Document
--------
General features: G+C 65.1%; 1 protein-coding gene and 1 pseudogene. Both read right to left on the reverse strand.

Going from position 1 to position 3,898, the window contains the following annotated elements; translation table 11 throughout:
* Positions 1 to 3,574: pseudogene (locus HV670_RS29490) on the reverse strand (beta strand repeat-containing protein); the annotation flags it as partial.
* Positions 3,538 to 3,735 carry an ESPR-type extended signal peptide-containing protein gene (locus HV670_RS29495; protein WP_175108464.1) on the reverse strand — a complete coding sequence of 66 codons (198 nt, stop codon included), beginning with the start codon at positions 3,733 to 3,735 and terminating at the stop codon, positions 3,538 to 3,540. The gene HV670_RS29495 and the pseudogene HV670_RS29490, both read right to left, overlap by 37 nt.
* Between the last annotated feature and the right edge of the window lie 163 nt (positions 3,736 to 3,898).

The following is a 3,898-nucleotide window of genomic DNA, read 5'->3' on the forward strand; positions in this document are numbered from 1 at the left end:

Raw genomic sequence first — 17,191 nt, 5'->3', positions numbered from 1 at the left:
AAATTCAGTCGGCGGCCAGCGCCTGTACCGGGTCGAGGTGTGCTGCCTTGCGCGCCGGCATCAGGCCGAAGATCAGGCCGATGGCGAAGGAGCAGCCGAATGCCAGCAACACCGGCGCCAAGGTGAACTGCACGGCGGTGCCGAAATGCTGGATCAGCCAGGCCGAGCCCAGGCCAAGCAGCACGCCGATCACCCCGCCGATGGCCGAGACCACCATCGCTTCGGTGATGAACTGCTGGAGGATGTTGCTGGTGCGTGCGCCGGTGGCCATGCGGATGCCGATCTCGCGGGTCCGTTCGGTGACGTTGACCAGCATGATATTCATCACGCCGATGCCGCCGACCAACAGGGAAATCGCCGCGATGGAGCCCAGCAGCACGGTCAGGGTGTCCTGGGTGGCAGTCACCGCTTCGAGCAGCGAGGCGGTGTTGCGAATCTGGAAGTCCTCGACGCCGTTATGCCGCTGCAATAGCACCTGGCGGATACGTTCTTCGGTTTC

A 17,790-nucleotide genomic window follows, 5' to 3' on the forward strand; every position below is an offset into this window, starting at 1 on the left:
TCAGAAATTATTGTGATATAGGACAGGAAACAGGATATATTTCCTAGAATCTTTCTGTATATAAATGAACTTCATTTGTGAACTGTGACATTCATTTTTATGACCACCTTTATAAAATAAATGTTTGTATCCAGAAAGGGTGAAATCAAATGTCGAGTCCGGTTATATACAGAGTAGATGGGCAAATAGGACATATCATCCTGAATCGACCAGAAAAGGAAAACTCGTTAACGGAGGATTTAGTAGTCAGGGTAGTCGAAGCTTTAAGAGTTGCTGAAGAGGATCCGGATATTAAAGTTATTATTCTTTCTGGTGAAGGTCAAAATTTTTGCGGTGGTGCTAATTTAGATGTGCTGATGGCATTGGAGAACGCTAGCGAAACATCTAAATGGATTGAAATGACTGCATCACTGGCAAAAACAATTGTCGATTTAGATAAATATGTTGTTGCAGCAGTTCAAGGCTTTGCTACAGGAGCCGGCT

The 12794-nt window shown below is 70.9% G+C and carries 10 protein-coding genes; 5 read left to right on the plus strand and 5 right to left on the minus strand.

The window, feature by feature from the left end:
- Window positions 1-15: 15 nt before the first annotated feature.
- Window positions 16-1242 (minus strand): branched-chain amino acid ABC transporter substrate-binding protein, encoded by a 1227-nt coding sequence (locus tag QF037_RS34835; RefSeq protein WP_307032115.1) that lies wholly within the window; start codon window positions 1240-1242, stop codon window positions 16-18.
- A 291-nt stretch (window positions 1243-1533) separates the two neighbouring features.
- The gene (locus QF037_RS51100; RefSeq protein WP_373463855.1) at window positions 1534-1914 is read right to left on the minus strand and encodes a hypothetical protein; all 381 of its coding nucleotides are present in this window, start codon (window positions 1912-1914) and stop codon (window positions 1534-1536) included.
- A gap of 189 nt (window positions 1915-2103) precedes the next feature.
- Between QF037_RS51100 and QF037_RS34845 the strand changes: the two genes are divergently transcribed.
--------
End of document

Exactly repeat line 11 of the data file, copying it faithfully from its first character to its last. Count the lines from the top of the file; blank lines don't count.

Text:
The 12794-nt window shown below is 70.9% G+C and carries 10 protein-coding genes; 5 read left to right on the plus strand and 5 right to left on the minus strand.